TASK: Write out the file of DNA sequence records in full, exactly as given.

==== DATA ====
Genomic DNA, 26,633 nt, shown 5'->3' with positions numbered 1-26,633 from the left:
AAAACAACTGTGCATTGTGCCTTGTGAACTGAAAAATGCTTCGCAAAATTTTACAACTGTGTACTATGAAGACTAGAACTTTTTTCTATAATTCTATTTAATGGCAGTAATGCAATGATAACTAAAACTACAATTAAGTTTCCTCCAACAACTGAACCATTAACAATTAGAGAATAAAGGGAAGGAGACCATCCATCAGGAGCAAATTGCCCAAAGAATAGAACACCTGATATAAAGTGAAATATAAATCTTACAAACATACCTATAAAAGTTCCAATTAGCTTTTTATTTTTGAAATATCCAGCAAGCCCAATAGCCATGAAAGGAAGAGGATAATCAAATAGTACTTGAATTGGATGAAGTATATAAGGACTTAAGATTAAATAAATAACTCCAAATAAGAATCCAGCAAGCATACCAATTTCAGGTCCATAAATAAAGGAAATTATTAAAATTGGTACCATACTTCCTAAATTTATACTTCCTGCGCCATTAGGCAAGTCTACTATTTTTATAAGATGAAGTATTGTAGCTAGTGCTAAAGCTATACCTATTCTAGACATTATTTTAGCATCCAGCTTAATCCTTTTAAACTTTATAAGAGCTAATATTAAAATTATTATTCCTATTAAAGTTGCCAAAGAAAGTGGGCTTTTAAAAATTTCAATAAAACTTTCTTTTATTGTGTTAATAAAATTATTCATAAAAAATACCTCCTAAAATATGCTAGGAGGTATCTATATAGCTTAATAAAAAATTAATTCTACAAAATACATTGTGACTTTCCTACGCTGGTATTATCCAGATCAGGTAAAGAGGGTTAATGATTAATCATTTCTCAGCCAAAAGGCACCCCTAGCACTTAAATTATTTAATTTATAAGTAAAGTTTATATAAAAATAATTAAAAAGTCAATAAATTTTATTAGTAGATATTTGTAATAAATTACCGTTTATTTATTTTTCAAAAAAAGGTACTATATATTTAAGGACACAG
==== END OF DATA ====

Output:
Genomic DNA, 26,633 nt, shown 5'->3' with positions numbered 1-26,633 from the left:
AAAACAACTGTGCATTGTGCCTTGTGAACTGAAAAATGCTTCGCAAAATTTTACAACTGTGTACTATGAAGACTAGAACTTTTTTCTATAATTCTATTTAATGGCAGTAATGCAATGATAACTAAAACTACAATTAAGTTTCCTCCAACAACTGAACCATTAACAATTAGAGAATAAAGGGAAGGAGACCATCCATCAGGAGCAAATTGCCCAAAGAATAGAACACCTGATATAAAGTGAAATATAAATCTTACAAACATACCTATAAAAGTTCCAATTAGCTTTTTATTTTTGAAATATCCAGCAAGCCCAATAGCCATGAAAGGAAGAGGATAATCAAATAGTACTTGAATTGGATGAAGTATATAAGGACTTAAGATTAAATAAATAACTCCAAATAAGAATCCAGCAAGCATACCAATTTCAGGTCCATAAATAAAGGAAATTATTAAAATTGGTACCATACTTCCTAAATTTATACTTCCTGCGCCATTAGGCAAGTCTACTATTTTTATAAGATGAAGTATTGTAGCTAGTGCTAAAGCTATACCTATTCTAGACATTATTTTAGCATCCAGCTTAATCCTTTTAAACTTTATAAGAGCTAATATTAAAATTATTATTCCTATTAAAGTTGCCAAAGAAAGTGGGCTTTTAAAAATTTCAATAAAACTTTCTTTTATTGTGTTAATAAAATTATTCATAAAAAATACCTCCTAAAATATGCTAGGAGGTATCTATATAGCTTAATAAAAAATTAATTCTACAAAATACATTGTGACTTTCCTACGCTGGTATTATCCAGATCAGGTAAAGAGGGTTAATGATTAATCATTTCTCAGCCAAAAGGCACCCCTAGCACTTAAATTATTTAATTTATAAGTAAAGTTTATATAAAAATAATTAAAAAGTCAATAAATTTTATTAGTAGATATTTGTAATAAATTACCGTTTATTTATTTTTCAAAAAAAGGTACTATATATTTAAGGACACAG